To begin with, the knowledge-making projects of anarchism and mainstream psychology differ considerably. As Tissaw and Osbeck (2007) note, mainstream psychology is “a conception of psychology-as-science and commitment to experimental methods as the basis of inquiry” (p. 158). Such a psychology places much value on positivism, objective value-free neutrality, hypothesis testing, cause and effect relations, and measurement – focusing on the individual rather than the individual-in-context (Kloos et al., 2012). While experimentation is a hallmark of anarchist philosophy (Gordon, 2008), the anarchist approach to knowledge-making tends to embrace what Feyerabend (1975/2010) called epistemological anarchy, whereby a plurality of methods and approaches are relied upon to know the world. These different methods and approaches are used in conjunction with one another to challenge knowledge conventions and create new ways of knowing. Thus, where mainstream psychology seeks to create order within the social world through ‘knowable’ subjectivities (Pavón-Cuéllar, 2017), anarchy endeavors toward an “ordered disorder … a rational, non-hierarchical order immanent in social relations and emerging organically from below” (Newman, 2011, p. 346). If mainstream psychology experiments in order to know, the anarchist ‘experiment’ can be thought of as continuous experimentation in living beautifully (see Hartman, 2019).

There are, however, some psychologists who have expressed interest in anarchism. Maslow (1961, 1971), for example, condoned many anarchist ideals (e.g., decentralization and autonomy) and even lamented the fact that academics in general “know little or nothing about philosophical anarchism” (Maslow, 1971, p. 207). Nonetheless, anarchism remains, for the most part, absent in Maslow’s oeuvre. More recently, and echoing Feyerabend’s (1975/2010) epistemological anarchy, Hernandez and Scarparo (2014) have called for a non-dogmatic “methodological anarchism” within psychology, despite offering a relatively minor consideration of anarchist theory and practice. Haaken et al. (2016) have also considered what prefigurative politics might mean for psychological praxis, while various others have explored the role that psychology can play in assisting with mutual aid groups (e.g., Hatzidimitriadou, 2002; Humphreys & Rappaport, 1994; Malherbe, 2022; Nelson et al., 1998). Yet, while it is important to take questions of the psyche seriously when undertaking mutual aid, most psychologically informed work with mutual aid groups tends not to situate mutual aid within a broader anarchist politics of prefiguration.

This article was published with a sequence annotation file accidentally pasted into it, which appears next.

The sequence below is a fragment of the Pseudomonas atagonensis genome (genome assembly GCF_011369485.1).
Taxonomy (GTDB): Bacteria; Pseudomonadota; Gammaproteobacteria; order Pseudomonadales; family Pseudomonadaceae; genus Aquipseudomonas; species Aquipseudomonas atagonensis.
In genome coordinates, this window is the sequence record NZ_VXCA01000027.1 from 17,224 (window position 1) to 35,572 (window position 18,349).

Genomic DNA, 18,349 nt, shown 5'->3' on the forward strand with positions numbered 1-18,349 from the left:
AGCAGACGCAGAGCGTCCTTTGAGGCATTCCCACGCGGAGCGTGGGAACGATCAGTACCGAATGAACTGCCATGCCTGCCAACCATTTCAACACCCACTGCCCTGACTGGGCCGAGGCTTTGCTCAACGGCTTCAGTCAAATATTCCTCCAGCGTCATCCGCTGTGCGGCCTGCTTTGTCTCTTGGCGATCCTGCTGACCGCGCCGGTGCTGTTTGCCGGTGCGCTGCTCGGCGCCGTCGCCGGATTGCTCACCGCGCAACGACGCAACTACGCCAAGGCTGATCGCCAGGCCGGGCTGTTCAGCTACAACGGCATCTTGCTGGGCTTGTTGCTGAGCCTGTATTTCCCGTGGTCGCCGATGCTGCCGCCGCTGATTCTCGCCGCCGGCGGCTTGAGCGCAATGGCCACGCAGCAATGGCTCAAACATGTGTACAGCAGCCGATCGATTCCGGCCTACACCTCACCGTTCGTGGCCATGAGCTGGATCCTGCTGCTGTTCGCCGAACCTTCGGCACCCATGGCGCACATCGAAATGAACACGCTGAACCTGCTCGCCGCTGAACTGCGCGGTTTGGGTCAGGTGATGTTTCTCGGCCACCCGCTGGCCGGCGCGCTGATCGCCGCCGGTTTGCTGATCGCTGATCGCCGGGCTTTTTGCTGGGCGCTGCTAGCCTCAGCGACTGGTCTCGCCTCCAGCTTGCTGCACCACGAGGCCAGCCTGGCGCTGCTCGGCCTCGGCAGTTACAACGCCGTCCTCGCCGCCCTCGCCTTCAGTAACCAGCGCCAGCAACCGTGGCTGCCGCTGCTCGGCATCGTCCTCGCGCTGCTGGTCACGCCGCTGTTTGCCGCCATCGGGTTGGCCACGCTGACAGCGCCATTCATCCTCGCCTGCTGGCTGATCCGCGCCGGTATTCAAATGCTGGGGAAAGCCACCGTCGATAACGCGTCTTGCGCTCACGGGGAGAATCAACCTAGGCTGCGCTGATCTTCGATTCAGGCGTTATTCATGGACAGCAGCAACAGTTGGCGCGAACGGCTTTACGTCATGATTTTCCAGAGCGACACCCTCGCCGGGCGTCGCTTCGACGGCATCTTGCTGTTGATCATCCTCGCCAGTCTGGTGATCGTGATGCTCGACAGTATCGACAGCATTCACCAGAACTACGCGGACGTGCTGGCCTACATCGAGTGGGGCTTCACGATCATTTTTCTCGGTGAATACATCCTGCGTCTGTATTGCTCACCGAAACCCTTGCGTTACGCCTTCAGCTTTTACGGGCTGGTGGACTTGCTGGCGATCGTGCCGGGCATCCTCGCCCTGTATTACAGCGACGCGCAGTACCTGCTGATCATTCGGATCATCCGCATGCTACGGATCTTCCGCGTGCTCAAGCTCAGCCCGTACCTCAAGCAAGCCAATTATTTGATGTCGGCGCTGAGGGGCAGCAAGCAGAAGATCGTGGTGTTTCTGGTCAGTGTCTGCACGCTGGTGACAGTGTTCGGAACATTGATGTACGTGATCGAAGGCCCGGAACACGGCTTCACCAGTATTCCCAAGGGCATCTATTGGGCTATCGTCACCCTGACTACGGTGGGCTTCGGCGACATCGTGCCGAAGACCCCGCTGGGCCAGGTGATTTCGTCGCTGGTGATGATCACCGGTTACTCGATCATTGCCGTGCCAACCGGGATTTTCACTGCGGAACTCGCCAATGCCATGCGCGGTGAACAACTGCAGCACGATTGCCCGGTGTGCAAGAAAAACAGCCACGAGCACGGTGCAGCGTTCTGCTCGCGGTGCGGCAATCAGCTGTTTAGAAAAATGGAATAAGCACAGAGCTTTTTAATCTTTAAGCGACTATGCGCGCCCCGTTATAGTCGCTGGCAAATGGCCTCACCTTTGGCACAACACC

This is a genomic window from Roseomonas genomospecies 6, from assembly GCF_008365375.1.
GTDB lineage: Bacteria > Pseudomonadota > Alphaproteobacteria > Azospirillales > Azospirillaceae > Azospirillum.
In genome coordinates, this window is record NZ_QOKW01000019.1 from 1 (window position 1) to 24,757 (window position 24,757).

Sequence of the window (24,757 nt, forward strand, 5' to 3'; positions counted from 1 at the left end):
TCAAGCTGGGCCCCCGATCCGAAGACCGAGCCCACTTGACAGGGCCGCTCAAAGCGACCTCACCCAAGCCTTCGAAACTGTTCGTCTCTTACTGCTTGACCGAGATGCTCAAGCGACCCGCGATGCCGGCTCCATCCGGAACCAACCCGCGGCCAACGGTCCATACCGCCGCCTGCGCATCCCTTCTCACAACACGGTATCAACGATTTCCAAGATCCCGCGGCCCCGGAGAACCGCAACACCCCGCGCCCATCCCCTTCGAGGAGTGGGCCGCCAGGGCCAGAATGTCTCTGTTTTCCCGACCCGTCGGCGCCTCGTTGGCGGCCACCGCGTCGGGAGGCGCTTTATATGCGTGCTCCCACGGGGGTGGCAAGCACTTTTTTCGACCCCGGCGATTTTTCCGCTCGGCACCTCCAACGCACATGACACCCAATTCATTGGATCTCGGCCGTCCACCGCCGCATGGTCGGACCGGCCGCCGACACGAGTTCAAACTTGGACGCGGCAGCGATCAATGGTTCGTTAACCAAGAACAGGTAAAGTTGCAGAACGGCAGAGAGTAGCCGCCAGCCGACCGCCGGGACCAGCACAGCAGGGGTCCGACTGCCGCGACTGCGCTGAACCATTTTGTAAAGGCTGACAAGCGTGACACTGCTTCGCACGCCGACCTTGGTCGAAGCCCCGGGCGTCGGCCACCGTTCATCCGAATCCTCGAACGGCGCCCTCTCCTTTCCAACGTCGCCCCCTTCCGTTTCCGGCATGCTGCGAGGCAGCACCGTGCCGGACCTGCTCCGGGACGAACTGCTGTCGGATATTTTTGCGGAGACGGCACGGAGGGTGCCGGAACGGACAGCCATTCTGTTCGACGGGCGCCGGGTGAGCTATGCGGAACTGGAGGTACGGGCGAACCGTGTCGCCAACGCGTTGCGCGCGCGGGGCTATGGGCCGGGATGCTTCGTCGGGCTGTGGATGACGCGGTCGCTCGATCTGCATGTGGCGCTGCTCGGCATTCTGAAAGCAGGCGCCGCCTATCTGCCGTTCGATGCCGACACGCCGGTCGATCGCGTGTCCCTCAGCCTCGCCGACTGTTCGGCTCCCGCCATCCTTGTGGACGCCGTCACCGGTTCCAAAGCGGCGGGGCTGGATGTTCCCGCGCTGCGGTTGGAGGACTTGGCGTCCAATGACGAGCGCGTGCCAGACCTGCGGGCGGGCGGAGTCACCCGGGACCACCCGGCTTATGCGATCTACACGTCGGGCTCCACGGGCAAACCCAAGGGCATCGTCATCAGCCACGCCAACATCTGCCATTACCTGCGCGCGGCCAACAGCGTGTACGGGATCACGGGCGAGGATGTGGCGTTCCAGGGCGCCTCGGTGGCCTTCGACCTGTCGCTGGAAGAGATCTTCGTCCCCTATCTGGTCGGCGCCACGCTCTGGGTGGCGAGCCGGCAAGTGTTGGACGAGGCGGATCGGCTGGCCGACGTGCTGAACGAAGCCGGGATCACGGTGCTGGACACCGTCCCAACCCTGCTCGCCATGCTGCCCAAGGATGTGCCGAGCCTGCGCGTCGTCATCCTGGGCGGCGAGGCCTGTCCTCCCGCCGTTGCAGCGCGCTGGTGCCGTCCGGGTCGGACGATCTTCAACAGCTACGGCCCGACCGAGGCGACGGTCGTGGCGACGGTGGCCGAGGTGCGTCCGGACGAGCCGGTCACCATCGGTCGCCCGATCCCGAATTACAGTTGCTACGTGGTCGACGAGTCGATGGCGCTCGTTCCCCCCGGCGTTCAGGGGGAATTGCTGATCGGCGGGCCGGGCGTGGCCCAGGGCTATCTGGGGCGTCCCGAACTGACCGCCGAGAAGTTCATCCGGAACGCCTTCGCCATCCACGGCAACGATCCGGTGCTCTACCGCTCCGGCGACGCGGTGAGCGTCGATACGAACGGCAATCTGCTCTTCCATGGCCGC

Fox’s work (e.g., Fox, 1985, 1993, 2011) is rather anomalous in that it offers a systematic engagement with anarchist theory and practice from within the discipline of psychology. Although Fox concedes that anarchism and psychology are, in many respects, fundamentally opposed to one another (e.g., psychology’s alignment with middle-class values, individualism, and hierarchical State apparatuses), he insists that social psychology can play an important role in assisting anarchists with connecting individual concerns with those of the community (see Fox, 2011; Heckert 2013). He conceives of anarchism as an everyday psychology of desire and behavior that can influence prefiguration and provide a means by which to bridge emancipatory political principles with how we act in our daily lives (Fox, 2011), that is, produce connections between anarchist fragments. Fox (1985) is, in short, preoccupied with how psychology can assist in making anarchist revolution in people’s day-to-day lives and in dealing with the psychic consequences of this revolution. Psychology, for Fox, can in this way be used to navigate how anarchist politics generate anarchist thinking (Heckert, 2013). Although work of this kind remains marginal, Fox’s attempts to engage with anarchism from within psychology have been taken up by others in psychology (see e.g., Heckert 2010; Shantz, 2004).

In a rather different project to Fox, Chomsky (e.g., Chomsky, 1988, 2003, 2009) uses anarchist principles to formulate a kind of psychology that is “based on the uncompromising respect for the intellectual freedom of the learner” (Malott, 2012, p. 271). Indeed, Chomsky’s (1988, 2009) work on generative grammar (i.e., the rules and principles that individuals need to use language) has contributed to the development of what Malott (2012) calls “anarchist psychology”. Such a psychology posits that the human brain is capable of generating infinite sentences through finite grammatical rules, and in this sense, it reflects the anarchist insistence that human nature is willed toward freedom and creativity (Chomsky, 2009; Keucheyan, 2013). Anarchism, Chomsky (2003) claims, reflects our innate cognitive structure, and is therefore the social formation that best allows human freedom and creativity to flourish (see Keucheyan, 2013). It is, therefore, only anarchist social organization that can foster a “community of free association without coercion by the state or other authoritarian institutions, in which free [people] can create and inquire, and achieve the highest development of their powers” (Chomsky, 2013, p. 137).

Although anarchism is largely absent in psychology, some anarchists have taken up psychology. Comfort (1950/1988), for instance, draws from psychoanalytic, anthropological, and sociological thought to advocate an anti-war anarchist politics that embrace morality and free sexuality. He uses various psychological concepts to demonstrate that the State disallows the realization of our desires for co-operation and induces trauma within people. It is with prefigurative direct action, Comfort insists, that the individual subject can take responsibility for creating a cohesive and co-operative – and therefore also fulfilling – society that facilitates the mutual recognition of all humanity (Honeywell, 2011). Goodman (1977) similarly draws from psychoanalysis to argue that human nature is compatible with anarchism, and that capitalist culture and institutions (e.g., schools and especially prisons) create depressed subjects. Goodman is especially partial to using social psychology and Gestalt therapy as tools for enabling individual subjects to realize and heal themselves through prefigurative social relations. As such, Goodman addresses questions of liberated human subjectivity and anarchism together.